The German minor provides students linguistic proficiency and an introduction to the literatures and cultures of German-speaking countries. The minor can be completed by combining study of the literatures and cultures of German-speaking countries with other field (such as history, political science, European studies, music, art history, philosophy, religion, and Jewish studies), exploring the rich and often vexed history of things German from diverse perspectives. For a representative sample of interdisciplinary courses, please consult our German Studies Course List.
The degree comprises 18 credits, as approved by the department. At least 9 of these credits must be received from the Rutgers University School of Arts and Sciences. Students do not normally receive credit toward the minor for taking German-language courses below a level at which they have already received a grade of C or higher. Courses with a grade of D are not counted toward the minor.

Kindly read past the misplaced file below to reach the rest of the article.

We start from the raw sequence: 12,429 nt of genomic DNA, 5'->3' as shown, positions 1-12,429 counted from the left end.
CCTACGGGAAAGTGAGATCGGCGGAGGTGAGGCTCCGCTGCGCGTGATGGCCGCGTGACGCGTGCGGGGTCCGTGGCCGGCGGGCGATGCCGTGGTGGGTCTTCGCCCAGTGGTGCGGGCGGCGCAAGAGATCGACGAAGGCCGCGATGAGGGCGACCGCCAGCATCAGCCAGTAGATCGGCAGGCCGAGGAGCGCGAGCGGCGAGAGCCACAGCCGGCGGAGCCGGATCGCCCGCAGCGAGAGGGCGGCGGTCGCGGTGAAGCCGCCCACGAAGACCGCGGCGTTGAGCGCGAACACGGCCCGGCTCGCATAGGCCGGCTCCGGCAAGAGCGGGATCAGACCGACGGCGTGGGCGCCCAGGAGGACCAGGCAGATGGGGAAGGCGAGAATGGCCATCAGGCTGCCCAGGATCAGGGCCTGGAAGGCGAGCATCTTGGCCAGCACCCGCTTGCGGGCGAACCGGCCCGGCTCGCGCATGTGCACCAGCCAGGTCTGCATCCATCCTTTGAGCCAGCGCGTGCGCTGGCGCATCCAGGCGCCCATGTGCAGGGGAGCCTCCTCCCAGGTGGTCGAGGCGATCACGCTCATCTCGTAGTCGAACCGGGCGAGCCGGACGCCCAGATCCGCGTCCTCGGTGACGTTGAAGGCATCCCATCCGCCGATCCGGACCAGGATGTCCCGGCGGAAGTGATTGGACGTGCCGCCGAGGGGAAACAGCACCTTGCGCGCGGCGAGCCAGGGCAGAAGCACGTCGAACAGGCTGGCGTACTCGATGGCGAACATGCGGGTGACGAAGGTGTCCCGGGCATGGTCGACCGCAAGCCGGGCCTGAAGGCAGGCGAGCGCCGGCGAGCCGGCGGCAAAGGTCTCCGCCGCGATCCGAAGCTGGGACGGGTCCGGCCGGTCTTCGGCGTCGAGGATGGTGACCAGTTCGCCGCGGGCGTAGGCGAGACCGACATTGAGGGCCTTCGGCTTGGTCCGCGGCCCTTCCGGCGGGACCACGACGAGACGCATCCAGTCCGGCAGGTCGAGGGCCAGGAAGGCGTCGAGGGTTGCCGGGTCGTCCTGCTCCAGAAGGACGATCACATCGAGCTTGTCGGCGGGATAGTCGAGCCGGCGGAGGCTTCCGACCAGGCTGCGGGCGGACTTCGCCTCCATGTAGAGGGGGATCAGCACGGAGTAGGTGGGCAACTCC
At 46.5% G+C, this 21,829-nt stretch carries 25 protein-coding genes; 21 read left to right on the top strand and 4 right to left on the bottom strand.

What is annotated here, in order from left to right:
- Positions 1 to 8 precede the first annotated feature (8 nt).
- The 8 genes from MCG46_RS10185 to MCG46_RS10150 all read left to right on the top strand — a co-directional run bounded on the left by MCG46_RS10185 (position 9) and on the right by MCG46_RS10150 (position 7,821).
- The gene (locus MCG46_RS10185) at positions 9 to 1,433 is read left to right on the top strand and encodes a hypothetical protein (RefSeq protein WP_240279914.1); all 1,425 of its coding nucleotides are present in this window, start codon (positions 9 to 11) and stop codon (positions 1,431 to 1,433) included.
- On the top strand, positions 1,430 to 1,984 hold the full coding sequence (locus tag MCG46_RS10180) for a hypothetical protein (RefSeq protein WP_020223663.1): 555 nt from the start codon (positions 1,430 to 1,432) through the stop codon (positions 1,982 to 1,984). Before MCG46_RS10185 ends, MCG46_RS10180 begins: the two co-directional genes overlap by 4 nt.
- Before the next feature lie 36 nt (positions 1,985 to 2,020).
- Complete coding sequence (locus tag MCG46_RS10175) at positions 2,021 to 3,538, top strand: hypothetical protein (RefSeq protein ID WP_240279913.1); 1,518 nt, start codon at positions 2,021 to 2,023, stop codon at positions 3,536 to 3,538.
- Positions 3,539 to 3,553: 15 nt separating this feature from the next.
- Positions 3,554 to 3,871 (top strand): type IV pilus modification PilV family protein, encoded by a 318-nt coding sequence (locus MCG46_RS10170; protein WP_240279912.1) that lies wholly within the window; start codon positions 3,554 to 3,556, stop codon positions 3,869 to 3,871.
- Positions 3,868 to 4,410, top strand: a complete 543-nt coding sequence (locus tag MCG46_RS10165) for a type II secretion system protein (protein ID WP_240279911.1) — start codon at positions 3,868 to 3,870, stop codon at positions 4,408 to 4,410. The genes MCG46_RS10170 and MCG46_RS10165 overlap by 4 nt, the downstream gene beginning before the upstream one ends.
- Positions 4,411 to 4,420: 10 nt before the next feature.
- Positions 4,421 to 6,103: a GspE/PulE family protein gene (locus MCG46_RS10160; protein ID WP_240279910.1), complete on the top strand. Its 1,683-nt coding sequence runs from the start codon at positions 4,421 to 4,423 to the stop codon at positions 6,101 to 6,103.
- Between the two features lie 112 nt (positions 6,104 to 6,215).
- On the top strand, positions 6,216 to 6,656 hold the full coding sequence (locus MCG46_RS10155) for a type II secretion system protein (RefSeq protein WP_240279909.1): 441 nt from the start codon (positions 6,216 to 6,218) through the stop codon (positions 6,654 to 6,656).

Up to 9 credits may be credited toward the major from courses taken during study abroad. Such credits are assigned at the discretion of the Undergraduate Director of German on the basis of material (transcripts, Scheine, syllabi, graded tests and quizzes, and graded papers) provided by the student after return to the U.S. Students studying in Germany are advised to remain in close contact with the Undergraduate Director of German during their studies in Germany.
- 18 credits total in German language and culture.
- All German minors must complete the equivalent of 01:470:232 (Advanced German II).
- 9 credits must be received in German Studies courses, in course numbers 299 or higher, either in German or English. (Note that this list offers only a representative sample. Courses not included in the German Studies Course List may be considered toward the minor at the discretion of the Undergraduate Director and the participating department.) These 9 credits should constitute a thematically coherent examination of a period, topic, or set of questions from an interdisciplinary perspective. To ensure that such an examination is properly focused and productively interdisciplinary, these courses should be chosen in consultation with the Undergraduate Director.